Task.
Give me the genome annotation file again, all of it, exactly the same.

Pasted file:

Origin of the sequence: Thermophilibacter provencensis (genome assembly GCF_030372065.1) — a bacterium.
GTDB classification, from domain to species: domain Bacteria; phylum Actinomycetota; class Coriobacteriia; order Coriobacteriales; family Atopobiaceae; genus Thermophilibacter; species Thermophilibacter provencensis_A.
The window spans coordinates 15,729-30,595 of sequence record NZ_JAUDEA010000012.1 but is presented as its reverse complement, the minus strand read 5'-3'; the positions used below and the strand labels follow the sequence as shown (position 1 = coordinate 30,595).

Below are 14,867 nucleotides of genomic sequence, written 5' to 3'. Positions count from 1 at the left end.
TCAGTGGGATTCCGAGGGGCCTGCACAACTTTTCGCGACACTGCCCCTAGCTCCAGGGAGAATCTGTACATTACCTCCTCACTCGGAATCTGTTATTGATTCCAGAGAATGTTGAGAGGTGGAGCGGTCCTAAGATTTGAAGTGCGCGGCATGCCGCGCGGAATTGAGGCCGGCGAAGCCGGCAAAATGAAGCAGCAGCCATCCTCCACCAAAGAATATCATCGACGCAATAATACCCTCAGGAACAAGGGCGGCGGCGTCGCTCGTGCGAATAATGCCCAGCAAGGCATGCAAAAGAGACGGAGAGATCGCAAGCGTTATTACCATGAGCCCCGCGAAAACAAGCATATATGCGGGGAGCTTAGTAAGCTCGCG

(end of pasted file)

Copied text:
Origin of the sequence: Thermophilibacter provencensis (genome assembly GCF_030372065.1) — a bacterium.
GTDB classification, from domain to species: domain Bacteria; phylum Actinomycetota; class Coriobacteriia; order Coriobacteriales; family Atopobiaceae; genus Thermophilibacter; species Thermophilibacter provencensis_A.
The window spans coordinates 15,729-30,595 of sequence record NZ_JAUDEA010000012.1 but is presented as its reverse complement, the minus strand read 5'-3'; the positions used below and the strand labels follow the sequence as shown (position 1 = coordinate 30,595).

Below are 14,867 nucleotides of genomic sequence, written 5' to 3'. Positions count from 1 at the left end.
TCAGTGGGATTCCGAGGGGCCTGCACAACTTTTCGCGACACTGCCCCTAGCTCCAGGGAGAATCTGTACATTACCTCCTCACTCGGAATCTGTTATTGATTCCAGAGAATGTTGAGAGGTGGAGCGGTCCTAAGATTTGAAGTGCGCGGCATGCCGCGCGGAATTGAGGCCGGCGAAGCCGGCAAAATGAAGCAGCAGCCATCCTCCACCAAAGAATATCATCGACGCAATAATACCCTCAGGAACAAGGGCGGCGGCGTCGCTCGTGCGAATAATGCCCAGCAAGGCATGCAAAAGAGACGGAGAGATCGCAAGCGTTATTACCATGAGCCCCGCGAAAACAAGCATATATGCGGGGAGCTTAGTAAGCTCGCG